It is appropriate, of course, that these important places be added to our national collection of historic sites. The late Robin Winks, who served with distinction on the National Park System Advisory Board, eloquently defended the appropriateness of national recognition of these sites. “Education is best done with examples,” he wrote. “These examples must include that which we regret, that which is to be avoided, as well as that for which we strive. No effective system of education can be based on unqualified praise, for all education instructs people of the difference between moral and wanton acts and how to distinguish between the desirable and the undesirable. If this premise is correct, we cannot omit the negative lessons of history.”1

Slavery and War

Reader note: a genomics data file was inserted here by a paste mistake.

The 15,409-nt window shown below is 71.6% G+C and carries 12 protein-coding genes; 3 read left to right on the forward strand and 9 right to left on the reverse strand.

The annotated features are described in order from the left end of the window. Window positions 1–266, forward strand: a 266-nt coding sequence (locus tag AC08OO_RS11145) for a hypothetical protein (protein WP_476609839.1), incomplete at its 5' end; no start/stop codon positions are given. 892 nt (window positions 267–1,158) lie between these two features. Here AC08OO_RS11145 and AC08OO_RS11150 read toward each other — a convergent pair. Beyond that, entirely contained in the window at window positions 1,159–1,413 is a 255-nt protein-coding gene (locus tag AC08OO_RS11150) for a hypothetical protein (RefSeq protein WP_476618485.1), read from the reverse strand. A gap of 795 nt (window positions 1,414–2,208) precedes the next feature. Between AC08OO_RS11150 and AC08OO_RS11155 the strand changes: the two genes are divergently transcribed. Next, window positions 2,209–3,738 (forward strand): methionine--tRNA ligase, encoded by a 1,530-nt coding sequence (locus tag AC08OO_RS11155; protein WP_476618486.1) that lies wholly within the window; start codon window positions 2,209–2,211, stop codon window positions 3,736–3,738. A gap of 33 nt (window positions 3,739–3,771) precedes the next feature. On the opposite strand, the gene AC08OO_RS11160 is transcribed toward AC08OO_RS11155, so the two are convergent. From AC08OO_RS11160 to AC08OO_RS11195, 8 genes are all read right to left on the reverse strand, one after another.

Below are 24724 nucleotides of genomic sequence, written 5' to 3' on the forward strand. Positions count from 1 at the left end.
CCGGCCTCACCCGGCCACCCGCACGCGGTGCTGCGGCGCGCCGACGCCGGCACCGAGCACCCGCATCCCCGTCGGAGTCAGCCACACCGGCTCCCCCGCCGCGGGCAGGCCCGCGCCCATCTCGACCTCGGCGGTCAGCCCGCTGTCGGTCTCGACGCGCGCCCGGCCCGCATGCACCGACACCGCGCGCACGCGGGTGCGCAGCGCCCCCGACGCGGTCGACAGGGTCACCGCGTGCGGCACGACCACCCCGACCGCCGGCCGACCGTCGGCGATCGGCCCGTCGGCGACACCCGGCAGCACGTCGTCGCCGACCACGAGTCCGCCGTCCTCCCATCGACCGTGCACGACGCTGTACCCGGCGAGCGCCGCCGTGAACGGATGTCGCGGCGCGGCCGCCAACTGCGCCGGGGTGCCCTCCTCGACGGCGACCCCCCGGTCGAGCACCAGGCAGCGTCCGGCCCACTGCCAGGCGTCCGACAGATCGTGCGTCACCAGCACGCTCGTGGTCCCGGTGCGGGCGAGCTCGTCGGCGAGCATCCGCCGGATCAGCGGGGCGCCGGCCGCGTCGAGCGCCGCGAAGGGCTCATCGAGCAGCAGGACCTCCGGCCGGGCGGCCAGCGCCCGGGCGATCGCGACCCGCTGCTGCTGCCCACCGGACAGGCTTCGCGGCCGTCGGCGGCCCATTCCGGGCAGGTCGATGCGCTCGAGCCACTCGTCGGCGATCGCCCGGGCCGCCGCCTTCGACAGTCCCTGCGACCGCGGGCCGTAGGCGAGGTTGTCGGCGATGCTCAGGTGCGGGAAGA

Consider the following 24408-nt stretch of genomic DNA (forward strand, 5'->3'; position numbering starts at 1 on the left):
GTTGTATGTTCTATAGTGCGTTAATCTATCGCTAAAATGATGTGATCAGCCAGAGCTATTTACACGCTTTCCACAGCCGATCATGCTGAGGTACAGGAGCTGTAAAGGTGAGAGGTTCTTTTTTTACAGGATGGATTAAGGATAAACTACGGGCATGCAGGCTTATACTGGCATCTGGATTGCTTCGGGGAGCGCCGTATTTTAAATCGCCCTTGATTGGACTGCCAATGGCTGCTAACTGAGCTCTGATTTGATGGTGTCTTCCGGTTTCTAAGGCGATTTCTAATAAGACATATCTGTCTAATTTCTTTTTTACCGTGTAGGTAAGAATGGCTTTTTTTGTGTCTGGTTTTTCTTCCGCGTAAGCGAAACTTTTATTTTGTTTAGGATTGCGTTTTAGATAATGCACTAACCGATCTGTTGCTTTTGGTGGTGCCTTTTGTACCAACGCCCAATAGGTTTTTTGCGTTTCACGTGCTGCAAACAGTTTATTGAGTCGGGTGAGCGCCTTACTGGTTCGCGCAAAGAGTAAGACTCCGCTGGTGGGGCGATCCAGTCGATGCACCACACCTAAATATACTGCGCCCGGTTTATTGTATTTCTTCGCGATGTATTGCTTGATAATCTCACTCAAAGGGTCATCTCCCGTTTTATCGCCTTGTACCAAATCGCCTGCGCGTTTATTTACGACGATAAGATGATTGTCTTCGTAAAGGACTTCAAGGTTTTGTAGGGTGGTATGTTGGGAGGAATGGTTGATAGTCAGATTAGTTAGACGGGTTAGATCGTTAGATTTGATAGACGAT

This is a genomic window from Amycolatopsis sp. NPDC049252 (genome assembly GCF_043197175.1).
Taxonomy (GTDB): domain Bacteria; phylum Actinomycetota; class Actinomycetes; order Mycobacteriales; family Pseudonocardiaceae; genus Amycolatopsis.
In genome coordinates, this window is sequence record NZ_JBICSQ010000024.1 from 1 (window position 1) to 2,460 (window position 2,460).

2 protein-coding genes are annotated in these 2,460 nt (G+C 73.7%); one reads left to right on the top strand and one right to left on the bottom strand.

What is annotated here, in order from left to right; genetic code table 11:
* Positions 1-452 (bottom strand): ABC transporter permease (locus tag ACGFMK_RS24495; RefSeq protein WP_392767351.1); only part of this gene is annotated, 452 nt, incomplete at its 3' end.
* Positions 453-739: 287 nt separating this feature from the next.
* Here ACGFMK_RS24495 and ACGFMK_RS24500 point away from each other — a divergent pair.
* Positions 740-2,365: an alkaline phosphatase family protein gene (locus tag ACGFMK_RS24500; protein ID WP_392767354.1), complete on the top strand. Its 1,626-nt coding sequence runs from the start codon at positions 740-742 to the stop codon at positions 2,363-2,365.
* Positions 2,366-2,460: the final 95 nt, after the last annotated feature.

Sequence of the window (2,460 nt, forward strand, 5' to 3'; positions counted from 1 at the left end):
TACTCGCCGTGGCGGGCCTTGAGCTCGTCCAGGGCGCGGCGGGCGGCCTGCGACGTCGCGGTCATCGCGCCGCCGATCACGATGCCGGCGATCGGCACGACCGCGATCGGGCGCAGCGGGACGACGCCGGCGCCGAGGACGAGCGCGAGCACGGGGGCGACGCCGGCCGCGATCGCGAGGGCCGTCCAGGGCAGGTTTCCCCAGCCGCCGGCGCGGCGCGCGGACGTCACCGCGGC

Slavery is another sensitive subject at historic sites, as Colonial Williamsburg and other places have discovered. Slavery is still considered “controversial” because traditionally this country has failed to directly confront its legacy. It is also a topic that historic sites can and should present with more directness and historical integrity. We should do this not to malign the country and its heroes, as the conservative right has suggested, but to understand the past (as well as those heroes) and the journey this society has made from then to now. That, it seems to me, is why we study the past; to understand, not to judge, not to feel smug about how far we have come, but simply to understand the past and how contemporary society has been, and continues to be, shaped by it.